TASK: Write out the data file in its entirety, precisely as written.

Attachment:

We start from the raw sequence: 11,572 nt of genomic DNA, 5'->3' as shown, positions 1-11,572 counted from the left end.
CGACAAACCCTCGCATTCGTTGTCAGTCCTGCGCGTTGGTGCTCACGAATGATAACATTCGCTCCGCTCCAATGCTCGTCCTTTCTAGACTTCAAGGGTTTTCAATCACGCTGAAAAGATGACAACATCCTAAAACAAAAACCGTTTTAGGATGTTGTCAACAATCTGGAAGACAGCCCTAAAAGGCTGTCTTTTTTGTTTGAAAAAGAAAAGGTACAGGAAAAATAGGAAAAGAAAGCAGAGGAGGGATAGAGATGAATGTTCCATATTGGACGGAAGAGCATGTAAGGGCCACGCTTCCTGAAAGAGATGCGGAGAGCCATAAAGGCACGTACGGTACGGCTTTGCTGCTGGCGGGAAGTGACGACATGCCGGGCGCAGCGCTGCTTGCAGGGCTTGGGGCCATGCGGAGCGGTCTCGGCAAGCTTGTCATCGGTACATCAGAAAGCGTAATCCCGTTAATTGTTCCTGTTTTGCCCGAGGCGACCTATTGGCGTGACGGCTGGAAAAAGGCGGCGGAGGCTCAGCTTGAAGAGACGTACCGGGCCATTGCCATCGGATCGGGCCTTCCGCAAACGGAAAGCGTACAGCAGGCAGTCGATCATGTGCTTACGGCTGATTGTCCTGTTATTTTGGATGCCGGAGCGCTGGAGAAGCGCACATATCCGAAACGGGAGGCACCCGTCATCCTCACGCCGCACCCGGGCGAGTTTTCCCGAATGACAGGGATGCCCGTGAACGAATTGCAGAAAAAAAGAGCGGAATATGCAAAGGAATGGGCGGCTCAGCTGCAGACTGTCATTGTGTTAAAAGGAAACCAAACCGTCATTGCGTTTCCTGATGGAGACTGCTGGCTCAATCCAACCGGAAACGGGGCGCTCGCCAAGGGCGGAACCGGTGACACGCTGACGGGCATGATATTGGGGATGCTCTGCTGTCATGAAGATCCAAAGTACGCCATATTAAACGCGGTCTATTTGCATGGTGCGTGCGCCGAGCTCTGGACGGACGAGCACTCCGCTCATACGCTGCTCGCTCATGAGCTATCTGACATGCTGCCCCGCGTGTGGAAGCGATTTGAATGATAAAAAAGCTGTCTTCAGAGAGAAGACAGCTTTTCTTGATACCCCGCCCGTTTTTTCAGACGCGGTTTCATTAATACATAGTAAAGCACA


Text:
We start from the raw sequence: 11,572 nt of genomic DNA, 5'->3' as shown, positions 1-11,572 counted from the left end.
CGACAAACCCTCGCATTCGTTGTCAGTCCTGCGCGTTGGTGCTCACGAATGATAACATTCGCTCCGCTCCAATGCTCGTCCTTTCTAGACTTCAAGGGTTTTCAATCACGCTGAAAAGATGACAACATCCTAAAACAAAAACCGTTTTAGGATGTTGTCAACAATCTGGAAGACAGCCCTAAAAGGCTGTCTTTTTTGTTTGAAAAAGAAAAGGTACAGGAAAAATAGGAAAAGAAAGCAGAGGAGGGATAGAGATGAATGTTCCATATTGGACGGAAGAGCATGTAAGGGCCACGCTTCCTGAAAGAGATGCGGAGAGCCATAAAGGCACGTACGGTACGGCTTTGCTGCTGGCGGGAAGTGACGACATGCCGGGCGCAGCGCTGCTTGCAGGGCTTGGGGCCATGCGGAGCGGTCTCGGCAAGCTTGTCATCGGTACATCAGAAAGCGTAATCCCGTTAATTGTTCCTGTTTTGCCCGAGGCGACCTATTGGCGTGACGGCTGGAAAAAGGCGGCGGAGGCTCAGCTTGAAGAGACGTACCGGGCCATTGCCATCGGATCGGGCCTTCCGCAAACGGAAAGCGTACAGCAGGCAGTCGATCATGTGCTTACGGCTGATTGTCCTGTTATTTTGGATGCCGGAGCGCTGGAGAAGCGCACATATCCGAAACGGGAGGCACCCGTCATCCTCACGCCGCACCCGGGCGAGTTTTCCCGAATGACAGGGATGCCCGTGAACGAATTGCAGAAAAAAAGAGCGGAATATGCAAAGGAATGGGCGGCTCAGCTGCAGACTGTCATTGTGTTAAAAGGAAACCAAACCGTCATTGCGTTTCCTGATGGAGACTGCTGGCTCAATCCAACCGGAAACGGGGCGCTCGCCAAGGGCGGAACCGGTGACACGCTGACGGGCATGATATTGGGGATGCTCTGCTGTCATGAAGATCCAAAGTACGCCATATTAAACGCGGTCTATTTGCATGGTGCGTGCGCCGAGCTCTGGACGGACGAGCACTCCGCTCATACGCTGCTCGCTCATGAGCTATCTGACATGCTGCCCCGCGTGTGGAAGCGATTTGAATGATAAAAAAGCTGTCTTCAGAGAGAAGACAGCTTTTCTTGATACCCCGCCCGTTTTTTCAGACGCGGTTTCATTAATACATAGTAAAGCACA